Wednesday, July 31, 2013
The supreme leader of the Somalia’s Al-Shabaab has accused foreign countries of destabilising the terror group as he sought to rally its leaders and fighters following reports of internal rifts.
Through a voice message on Tuesday, Ahmed Abdi Godane, who is better known as Sheikh Mukhtar Abdurahman Abu Zubayr accused countries like Qatar and Turkey of using divisive tactics to scatter the radical Islamist group.
“There are forces trying to divide the movement’s leadership and its fighters,” said Godane.
“Our enemy is employing negotiations and promises of positions (in the Somali government),” he said, adding that this included luring Al-Shabaab members through promises of pardons and the removal from terrorist lists.
“Countries like Qatar and Turkey as well former members of the defunct Union of the Islamic Courts (a movement that ruled most of Somalia’s southern and central regions in 2006) are key players in these divisive deeds.”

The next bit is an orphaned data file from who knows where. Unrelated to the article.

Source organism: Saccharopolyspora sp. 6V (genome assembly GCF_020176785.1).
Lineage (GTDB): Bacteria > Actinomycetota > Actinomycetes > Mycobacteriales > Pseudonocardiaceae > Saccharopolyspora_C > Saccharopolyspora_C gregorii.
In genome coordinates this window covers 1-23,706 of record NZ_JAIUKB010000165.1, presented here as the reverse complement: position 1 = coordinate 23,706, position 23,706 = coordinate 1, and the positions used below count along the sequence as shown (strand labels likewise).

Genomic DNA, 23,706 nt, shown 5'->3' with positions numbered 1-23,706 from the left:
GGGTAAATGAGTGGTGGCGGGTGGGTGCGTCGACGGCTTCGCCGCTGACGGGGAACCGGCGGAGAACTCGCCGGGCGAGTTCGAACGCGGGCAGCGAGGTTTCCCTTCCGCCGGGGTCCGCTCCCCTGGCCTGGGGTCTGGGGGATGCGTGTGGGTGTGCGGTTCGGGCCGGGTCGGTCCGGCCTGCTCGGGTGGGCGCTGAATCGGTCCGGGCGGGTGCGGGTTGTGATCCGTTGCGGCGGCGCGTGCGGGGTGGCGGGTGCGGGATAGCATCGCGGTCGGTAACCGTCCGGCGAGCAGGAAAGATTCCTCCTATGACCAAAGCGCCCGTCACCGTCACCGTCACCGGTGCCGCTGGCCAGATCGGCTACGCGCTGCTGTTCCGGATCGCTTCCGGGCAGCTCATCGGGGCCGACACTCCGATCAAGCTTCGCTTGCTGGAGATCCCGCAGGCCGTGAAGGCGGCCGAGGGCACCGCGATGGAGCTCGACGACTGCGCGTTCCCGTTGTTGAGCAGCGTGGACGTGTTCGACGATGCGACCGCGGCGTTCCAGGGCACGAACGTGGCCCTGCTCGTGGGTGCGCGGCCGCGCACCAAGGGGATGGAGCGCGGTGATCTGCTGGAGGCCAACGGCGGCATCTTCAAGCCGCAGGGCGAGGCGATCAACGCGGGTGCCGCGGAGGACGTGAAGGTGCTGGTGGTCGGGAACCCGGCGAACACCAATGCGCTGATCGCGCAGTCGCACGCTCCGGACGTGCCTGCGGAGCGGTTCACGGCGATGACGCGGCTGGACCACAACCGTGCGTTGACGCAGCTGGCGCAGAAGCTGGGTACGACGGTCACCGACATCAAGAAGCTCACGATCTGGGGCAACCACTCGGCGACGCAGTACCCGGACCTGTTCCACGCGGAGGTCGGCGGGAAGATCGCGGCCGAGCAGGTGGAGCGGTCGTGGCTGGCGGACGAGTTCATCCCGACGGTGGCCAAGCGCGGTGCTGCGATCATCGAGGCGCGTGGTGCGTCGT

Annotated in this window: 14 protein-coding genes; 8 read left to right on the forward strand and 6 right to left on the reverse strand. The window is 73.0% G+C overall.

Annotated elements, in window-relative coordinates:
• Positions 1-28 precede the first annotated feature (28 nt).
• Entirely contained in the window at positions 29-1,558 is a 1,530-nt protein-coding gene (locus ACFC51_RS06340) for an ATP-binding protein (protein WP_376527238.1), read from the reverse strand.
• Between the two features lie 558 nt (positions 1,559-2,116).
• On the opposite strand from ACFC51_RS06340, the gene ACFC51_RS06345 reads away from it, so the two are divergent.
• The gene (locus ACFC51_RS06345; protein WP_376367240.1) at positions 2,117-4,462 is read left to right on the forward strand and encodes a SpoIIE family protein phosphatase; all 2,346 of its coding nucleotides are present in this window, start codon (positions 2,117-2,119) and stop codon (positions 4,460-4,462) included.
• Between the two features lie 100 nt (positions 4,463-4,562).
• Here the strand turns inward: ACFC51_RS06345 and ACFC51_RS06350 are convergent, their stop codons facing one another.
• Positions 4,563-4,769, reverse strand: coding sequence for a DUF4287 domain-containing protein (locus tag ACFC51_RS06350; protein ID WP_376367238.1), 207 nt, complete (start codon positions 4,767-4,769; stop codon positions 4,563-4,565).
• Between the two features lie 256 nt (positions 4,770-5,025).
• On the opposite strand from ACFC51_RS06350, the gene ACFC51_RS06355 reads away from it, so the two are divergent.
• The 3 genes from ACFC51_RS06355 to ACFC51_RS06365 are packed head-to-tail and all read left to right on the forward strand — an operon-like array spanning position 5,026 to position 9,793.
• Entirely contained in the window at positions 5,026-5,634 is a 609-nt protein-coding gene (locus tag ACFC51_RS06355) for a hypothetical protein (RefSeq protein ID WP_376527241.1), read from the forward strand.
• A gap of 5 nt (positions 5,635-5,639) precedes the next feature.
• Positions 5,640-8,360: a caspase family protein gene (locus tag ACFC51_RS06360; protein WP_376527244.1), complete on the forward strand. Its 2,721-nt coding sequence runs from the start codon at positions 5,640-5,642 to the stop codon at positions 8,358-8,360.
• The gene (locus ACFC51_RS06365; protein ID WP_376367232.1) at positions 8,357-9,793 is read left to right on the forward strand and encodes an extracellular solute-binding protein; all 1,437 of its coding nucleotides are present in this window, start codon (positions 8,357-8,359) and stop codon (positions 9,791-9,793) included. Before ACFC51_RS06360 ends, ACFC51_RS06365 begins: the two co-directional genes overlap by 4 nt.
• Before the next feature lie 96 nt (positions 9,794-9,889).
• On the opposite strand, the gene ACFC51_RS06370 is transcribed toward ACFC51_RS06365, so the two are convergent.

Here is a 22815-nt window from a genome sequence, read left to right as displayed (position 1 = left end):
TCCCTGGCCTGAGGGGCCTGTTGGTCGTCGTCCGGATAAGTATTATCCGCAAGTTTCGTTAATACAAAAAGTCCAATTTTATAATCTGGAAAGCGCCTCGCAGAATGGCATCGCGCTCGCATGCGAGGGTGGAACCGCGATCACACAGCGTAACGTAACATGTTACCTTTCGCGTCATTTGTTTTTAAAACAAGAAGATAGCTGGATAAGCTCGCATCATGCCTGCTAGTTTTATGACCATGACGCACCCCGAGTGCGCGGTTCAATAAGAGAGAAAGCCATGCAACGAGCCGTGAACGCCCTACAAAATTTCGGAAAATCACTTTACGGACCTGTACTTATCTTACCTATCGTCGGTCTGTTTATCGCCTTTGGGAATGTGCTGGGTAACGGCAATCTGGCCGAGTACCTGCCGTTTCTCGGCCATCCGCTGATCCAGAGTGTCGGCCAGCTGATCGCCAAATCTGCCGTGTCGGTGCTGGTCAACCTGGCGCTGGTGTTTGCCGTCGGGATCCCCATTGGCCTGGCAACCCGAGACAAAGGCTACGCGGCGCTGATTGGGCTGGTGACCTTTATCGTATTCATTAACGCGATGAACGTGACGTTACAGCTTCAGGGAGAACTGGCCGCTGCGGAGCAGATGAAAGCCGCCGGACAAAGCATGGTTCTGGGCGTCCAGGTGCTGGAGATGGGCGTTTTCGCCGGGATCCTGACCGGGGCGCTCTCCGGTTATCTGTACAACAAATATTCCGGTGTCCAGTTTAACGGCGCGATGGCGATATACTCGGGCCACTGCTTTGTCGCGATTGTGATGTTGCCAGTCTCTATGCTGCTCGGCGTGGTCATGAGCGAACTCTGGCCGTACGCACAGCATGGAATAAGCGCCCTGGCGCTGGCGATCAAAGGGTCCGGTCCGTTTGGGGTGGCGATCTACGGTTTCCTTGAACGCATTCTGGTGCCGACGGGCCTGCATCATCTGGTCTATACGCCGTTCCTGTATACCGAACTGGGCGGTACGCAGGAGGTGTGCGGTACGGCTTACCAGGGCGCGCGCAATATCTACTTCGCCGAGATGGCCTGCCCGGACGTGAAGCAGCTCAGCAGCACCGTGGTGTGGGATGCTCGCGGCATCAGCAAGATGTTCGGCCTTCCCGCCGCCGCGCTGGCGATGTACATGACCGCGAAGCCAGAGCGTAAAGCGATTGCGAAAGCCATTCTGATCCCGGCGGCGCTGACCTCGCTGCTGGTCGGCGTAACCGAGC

He warned the group’s leaders and fighters against giving the movement’s secrets away.
In June, Sheikh Hassan Dahir Aweys, one of the group’s top hardliners, defected from Al-Shabaab and remains in the custody of Somali government forces.
Infighting within Al-Shabaab, which is on the backfoot following a series of gains by AU and Somali troops, has led to the killing of top group officials.
Elsewhere the Somali government has signed a deal with a Dutch group to set up an effective Coast Guard.
The country has struggled to patrol its long shoreline and the Atlantic Marine and Offshore Group will help establish a unit capable of establishing the rule of law within Somali waters and its Exclusive Economic Zone.
The deal with Atlantic was signed Tuesday in Mogadishu by the country’s Defence Minister, according to a statement the Somali presidency.